“Isle of Love”
Inferno – 1959
By Don Ralke’s fortieth birthday he had become a force in the Los Angeles music world. Having recorded with artists such as Sam Cooke and for labels like Warner Bros, Ralke’s band was primed to become one of the most sought after orchestras in the United States. However, Ralke possessed a knack for working with smaller, lesser-known producers, in environments where creativity and innovation could flourish.
He would find such an environment with the Inferno label, co-founded by the mysterious and ambitious Vic Gargano. Only twenty-three at the time, Gargano had both the ear and the drive to become one of the premier pop producers of the era, but neither luck nor money management skills would ever fall his way, and his short career would be defined by failed label after failed label.
That’s not to say that the music he wrote and produced was lackluster; in fact it was far from it. Gorgano-produced music ranges from the mid-century kitsch of the late-fifties to the pop and psych rock of the late-sixties; and much of it stands amongst work from some of the biggest acts of the time. Gargano even scored a hit with Kathy Young & the Innocents’ recording of “A Thousands Stars,” which would sell over a million copies in the early-sixties.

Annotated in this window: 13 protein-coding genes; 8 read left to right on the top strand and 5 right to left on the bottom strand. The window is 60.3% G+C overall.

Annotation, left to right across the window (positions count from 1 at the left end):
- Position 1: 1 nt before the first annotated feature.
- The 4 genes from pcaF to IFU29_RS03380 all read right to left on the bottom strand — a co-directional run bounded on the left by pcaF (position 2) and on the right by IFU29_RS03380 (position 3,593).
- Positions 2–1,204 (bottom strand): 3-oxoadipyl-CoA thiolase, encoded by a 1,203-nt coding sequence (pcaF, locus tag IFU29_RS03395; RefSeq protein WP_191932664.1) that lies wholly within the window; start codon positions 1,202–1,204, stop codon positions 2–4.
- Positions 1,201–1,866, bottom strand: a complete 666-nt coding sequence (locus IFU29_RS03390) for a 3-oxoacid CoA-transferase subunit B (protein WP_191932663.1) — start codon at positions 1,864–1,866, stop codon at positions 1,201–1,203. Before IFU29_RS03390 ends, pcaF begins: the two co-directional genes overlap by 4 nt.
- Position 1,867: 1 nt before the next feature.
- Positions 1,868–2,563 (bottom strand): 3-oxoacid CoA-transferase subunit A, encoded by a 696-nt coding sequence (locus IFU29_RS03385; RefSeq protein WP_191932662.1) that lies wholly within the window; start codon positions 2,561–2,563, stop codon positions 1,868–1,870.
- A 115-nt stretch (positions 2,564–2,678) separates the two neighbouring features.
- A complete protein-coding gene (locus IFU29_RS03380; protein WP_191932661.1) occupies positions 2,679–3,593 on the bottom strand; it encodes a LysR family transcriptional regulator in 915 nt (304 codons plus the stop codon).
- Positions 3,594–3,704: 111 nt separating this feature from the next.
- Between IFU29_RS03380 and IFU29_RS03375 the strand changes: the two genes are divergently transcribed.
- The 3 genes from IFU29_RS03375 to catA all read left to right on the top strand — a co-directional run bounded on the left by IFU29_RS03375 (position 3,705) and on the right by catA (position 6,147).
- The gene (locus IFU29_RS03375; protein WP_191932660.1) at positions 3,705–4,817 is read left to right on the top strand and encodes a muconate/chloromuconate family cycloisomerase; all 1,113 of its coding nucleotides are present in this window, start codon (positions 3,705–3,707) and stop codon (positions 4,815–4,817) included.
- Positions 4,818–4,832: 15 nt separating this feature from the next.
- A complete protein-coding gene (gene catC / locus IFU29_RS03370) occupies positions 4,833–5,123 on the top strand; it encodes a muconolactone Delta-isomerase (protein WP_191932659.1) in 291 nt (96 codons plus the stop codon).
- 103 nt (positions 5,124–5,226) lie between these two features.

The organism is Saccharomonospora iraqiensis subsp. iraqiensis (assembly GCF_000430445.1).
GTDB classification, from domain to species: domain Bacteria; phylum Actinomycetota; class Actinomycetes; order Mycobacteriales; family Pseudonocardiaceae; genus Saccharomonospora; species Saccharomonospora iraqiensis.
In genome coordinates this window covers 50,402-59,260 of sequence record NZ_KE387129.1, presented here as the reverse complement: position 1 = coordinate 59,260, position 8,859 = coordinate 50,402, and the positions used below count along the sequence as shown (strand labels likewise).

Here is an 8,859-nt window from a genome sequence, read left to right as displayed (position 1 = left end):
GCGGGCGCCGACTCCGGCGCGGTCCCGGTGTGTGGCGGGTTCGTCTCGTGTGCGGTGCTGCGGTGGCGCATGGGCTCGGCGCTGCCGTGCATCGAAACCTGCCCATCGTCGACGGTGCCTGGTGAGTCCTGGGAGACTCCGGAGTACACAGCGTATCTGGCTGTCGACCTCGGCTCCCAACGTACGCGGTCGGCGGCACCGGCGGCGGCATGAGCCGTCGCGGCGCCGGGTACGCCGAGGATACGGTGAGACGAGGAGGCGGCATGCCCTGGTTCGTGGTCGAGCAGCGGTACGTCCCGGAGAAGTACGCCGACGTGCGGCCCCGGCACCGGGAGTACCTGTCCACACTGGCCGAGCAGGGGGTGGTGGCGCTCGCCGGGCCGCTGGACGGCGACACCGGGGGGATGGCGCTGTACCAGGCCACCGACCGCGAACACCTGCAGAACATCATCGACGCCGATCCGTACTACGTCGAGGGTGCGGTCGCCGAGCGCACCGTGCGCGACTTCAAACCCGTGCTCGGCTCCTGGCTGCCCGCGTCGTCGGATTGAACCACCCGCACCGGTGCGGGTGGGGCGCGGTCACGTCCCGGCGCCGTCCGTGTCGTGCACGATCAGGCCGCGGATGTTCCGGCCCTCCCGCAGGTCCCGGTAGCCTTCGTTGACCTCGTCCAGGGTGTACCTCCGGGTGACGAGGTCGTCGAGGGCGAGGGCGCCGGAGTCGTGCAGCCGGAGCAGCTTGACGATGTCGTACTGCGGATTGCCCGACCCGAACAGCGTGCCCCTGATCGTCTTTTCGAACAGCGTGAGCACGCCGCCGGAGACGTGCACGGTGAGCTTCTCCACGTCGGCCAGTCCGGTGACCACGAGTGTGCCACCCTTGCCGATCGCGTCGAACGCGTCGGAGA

Creatively, Gorgano would never match the peaks of the 1959 single, “Isle of Love,” in which he utilized the talents of the Don Ralke Orchestra and obscure vocalist Carmen to create one of the standout exotica recordings of all-time. The percussion and strings of Ralke’s orchestra combine to create an atmosphere that lulls the listener into a hypnotic trance, as Carmen’s voice flies through the clouds of this auditory world.
Carmen’s singing is only bolstered by the breathtaking backing vocals that support her throughout the track. From the first word she sings (around 30 seconds into the song), to the almost call-and-response that she has with the backing vocalists (at approximately the 1:25 mark), the singers are perfectly arranged to work off of each other, never overstaying their welcome.
Unfortunately, much like the largely-forgotten artists behind its production, “Isle of Love” would seemingly be lost to the decades, only to be found in the nerdiest of circles and neglected bins in record stores. Yet, this track – and the stories of those who brought it to life – illustrate just how much amazing music can still be discovered off of the beaten path.